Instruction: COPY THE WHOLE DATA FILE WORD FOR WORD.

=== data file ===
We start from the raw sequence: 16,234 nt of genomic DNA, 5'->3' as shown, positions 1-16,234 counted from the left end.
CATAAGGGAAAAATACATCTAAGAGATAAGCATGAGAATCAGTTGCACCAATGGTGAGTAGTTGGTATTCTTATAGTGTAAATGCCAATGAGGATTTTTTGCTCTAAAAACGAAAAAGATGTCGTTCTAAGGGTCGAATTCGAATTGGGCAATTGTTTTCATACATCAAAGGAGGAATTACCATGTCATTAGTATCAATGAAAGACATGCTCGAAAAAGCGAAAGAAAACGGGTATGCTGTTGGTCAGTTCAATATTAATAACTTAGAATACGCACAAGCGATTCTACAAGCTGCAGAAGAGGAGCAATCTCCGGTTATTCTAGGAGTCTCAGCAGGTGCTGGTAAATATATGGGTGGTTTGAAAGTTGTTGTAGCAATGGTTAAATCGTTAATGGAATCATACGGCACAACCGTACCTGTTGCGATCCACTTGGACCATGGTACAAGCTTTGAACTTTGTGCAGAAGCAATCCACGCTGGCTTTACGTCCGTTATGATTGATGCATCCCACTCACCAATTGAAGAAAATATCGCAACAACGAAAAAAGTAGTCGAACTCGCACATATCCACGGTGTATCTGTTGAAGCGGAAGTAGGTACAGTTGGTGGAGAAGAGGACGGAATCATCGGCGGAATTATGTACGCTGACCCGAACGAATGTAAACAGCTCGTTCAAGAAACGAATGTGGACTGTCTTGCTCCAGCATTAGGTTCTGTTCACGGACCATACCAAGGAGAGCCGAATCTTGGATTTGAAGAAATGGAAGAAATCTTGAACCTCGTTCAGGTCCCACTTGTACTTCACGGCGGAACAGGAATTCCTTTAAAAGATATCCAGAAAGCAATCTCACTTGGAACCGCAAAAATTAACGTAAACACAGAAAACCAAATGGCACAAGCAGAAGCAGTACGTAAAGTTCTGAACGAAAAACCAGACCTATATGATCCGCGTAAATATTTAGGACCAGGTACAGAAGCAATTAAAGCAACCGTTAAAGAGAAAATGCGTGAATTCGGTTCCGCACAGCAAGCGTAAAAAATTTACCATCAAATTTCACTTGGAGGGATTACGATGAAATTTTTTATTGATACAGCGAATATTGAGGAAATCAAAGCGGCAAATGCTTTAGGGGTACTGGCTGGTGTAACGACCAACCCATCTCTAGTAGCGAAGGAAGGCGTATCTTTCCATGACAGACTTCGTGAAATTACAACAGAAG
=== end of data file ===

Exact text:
We start from the raw sequence: 16,234 nt of genomic DNA, 5'->3' as shown, positions 1-16,234 counted from the left end.
CATAAGGGAAAAATACATCTAAGAGATAAGCATGAGAATCAGTTGCACCAATGGTGAGTAGTTGGTATTCTTATAGTGTAAATGCCAATGAGGATTTTTTGCTCTAAAAACGAAAAAGATGTCGTTCTAAGGGTCGAATTCGAATTGGGCAATTGTTTTCATACATCAAAGGAGGAATTACCATGTCATTAGTATCAATGAAAGACATGCTCGAAAAAGCGAAAGAAAACGGGTATGCTGTTGGTCAGTTCAATATTAATAACTTAGAATACGCACAAGCGATTCTACAAGCTGCAGAAGAGGAGCAATCTCCGGTTATTCTAGGAGTCTCAGCAGGTGCTGGTAAATATATGGGTGGTTTGAAAGTTGTTGTAGCAATGGTTAAATCGTTAATGGAATCATACGGCACAACCGTACCTGTTGCGATCCACTTGGACCATGGTACAAGCTTTGAACTTTGTGCAGAAGCAATCCACGCTGGCTTTACGTCCGTTATGATTGATGCATCCCACTCACCAATTGAAGAAAATATCGCAACAACGAAAAAAGTAGTCGAACTCGCACATATCCACGGTGTATCTGTTGAAGCGGAAGTAGGTACAGTTGGTGGAGAAGAGGACGGAATCATCGGCGGAATTATGTACGCTGACCCGAACGAATGTAAACAGCTCGTTCAAGAAACGAATGTGGACTGTCTTGCTCCAGCATTAGGTTCTGTTCACGGACCATACCAAGGAGAGCCGAATCTTGGATTTGAAGAAATGGAAGAAATCTTGAACCTCGTTCAGGTCCCACTTGTACTTCACGGCGGAACAGGAATTCCTTTAAAAGATATCCAGAAAGCAATCTCACTTGGAACCGCAAAAATTAACGTAAACACAGAAAACCAAATGGCACAAGCAGAAGCAGTACGTAAAGTTCTGAACGAAAAACCAGACCTATATGATCCGCGTAAATATTTAGGACCAGGTACAGAAGCAATTAAAGCAACCGTTAAAGAGAAAATGCGTGAATTCGGTTCCGCACAGCAAGCGTAAAAAATTTACCATCAAATTTCACTTGGAGGGATTACGATGAAATTTTTTATTGATACAGCGAATATTGAGGAAATCAAAGCGGCAAATGCTTTAGGGGTACTGGCTGGTGTAACGACCAACCCATCTCTAGTAGCGAAGGAAGGCGTATCTTTCCATGACAGACTTCGTGAAATTACAACAGAAG